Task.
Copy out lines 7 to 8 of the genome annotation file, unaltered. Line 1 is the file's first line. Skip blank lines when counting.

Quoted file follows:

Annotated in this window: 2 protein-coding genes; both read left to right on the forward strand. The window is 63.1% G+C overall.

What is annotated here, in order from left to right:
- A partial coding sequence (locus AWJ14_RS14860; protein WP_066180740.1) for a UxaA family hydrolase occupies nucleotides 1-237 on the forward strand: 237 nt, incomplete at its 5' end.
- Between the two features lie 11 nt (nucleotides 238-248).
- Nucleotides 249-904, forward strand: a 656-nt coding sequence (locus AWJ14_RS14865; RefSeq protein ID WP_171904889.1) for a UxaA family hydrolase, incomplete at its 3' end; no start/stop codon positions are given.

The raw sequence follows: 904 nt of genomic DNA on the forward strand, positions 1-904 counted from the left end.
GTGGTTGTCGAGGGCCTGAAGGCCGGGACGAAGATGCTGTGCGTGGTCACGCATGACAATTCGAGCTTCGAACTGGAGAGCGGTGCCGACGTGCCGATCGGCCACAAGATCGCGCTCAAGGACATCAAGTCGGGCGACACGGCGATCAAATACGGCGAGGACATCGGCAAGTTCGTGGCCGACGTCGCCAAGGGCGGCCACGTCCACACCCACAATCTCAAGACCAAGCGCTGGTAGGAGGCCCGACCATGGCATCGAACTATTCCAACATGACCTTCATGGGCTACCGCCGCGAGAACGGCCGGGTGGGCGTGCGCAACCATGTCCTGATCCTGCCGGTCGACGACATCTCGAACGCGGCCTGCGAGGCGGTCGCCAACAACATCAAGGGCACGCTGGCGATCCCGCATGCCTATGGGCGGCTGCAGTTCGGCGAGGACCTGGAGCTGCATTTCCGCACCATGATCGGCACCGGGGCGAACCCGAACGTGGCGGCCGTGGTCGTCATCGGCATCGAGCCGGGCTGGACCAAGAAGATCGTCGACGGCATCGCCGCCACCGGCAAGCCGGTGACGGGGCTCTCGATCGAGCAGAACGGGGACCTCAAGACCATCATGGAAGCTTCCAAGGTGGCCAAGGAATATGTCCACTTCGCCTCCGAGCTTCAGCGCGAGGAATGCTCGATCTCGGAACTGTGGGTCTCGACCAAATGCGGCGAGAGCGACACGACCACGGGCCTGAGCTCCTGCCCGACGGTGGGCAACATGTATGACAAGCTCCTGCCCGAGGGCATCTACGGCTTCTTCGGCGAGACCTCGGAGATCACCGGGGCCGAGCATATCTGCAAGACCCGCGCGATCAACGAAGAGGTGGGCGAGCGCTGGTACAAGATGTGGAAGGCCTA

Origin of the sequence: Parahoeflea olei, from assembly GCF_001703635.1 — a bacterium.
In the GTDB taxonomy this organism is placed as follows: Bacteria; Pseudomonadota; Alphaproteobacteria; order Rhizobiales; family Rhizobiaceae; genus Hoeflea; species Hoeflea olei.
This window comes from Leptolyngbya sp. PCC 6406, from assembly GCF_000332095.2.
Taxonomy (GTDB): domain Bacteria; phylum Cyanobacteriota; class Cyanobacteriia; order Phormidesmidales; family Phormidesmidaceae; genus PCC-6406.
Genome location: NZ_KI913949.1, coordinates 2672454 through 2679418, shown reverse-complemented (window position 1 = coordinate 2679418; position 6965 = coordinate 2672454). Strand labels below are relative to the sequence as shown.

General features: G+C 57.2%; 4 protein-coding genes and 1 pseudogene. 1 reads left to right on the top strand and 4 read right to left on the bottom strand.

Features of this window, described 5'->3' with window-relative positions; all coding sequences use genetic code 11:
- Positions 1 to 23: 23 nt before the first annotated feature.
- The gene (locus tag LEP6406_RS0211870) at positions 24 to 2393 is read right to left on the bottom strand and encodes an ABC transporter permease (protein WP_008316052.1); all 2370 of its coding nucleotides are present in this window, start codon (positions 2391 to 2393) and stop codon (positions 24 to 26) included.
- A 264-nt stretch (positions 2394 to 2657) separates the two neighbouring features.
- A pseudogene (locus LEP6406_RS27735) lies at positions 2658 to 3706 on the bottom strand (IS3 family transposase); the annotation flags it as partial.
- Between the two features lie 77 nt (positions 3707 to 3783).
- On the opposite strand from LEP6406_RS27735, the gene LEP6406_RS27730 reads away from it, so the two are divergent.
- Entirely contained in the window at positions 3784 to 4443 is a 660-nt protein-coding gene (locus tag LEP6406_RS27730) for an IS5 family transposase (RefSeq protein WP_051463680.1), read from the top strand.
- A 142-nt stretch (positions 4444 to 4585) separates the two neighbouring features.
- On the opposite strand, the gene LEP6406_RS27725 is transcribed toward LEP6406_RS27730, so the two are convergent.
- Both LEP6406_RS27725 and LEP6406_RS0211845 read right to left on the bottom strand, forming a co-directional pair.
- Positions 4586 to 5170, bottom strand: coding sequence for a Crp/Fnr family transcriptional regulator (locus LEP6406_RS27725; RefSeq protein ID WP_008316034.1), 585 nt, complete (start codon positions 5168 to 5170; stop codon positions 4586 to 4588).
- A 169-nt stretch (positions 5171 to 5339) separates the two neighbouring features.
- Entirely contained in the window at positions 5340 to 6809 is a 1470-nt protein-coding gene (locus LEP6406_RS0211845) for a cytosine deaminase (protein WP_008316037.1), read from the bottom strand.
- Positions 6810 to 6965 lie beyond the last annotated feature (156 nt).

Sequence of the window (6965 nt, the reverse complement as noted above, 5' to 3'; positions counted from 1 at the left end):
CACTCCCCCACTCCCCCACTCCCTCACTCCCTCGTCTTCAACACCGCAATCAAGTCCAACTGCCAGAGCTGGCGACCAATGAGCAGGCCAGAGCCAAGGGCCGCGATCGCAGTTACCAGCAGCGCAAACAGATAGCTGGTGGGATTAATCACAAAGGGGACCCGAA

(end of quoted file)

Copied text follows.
GTGGTTGTCGAGGGCCTGAAGGCCGGGACGAAGATGCTGTGCGTGGTCACGCATGACAATTCGAGCTTCGAACTGGAGAGCGGTGCCGACGTGCCGATCGGCCACAAGATCGCGCTCAAGGACATCAAGTCGGGCGACACGGCGATCAAATACGGCGAGGACATCGGCAAGTTCGTGGCCGACGTCGCCAAGGGCGGCCACGTCCACACCCACAATCTCAAGACCAAGCGCTGGTAGGAGGCCCGACCATGGCATCGAACTATTCCAACATGACCTTCATGGGCTACCGCCGCGAGAACGGCCGGGTGGGCGTGCGCAACCATGTCCTGATCCTGCCGGTCGACGACATCTCGAACGCGGCCTGCGAGGCGGTCGCCAACAACATCAAGGGCACGCTGGCGATCCCGCATGCCTATGGGCGGCTGCAGTTCGGCGAGGACCTGGAGCTGCATTTCCGCACCATGATCGGCACCGGGGCGAACCCGAACGTGGCGGCCGTGGTCGTCATCGGCATCGAGCCGGGCTGGACCAAGAAGATCGTCGACGGCATCGCCGCCACCGGCAAGCCGGTGACGGGGCTCTCGATCGAGCAGAACGGGGACCTCAAGACCATCATGGAAGCTTCCAAGGTGGCCAAGGAATATGTCCACTTCGCCTCCGAGCTTCAGCGCGAGGAATGCTCGATCTCGGAACTGTGGGTCTCGACCAAATGCGGCGAGAGCGACACGACCACGGGCCTGAGCTCCTGCCCGACGGTGGGCAACATGTATGACAAGCTCCTGCCCGAGGGCATCTACGGCTTCTTCGGCGAGACCTCGGAGATCACCGGGGCCGAGCATATCTGCAAGACCCGCGCGATCAACGAAGAGGTGGGCGAGCGCTGGTACAAGATGTGGAAGGCCTA

Origin of the sequence: Parahoeflea olei, from assembly GCF_001703635.1 — a bacterium.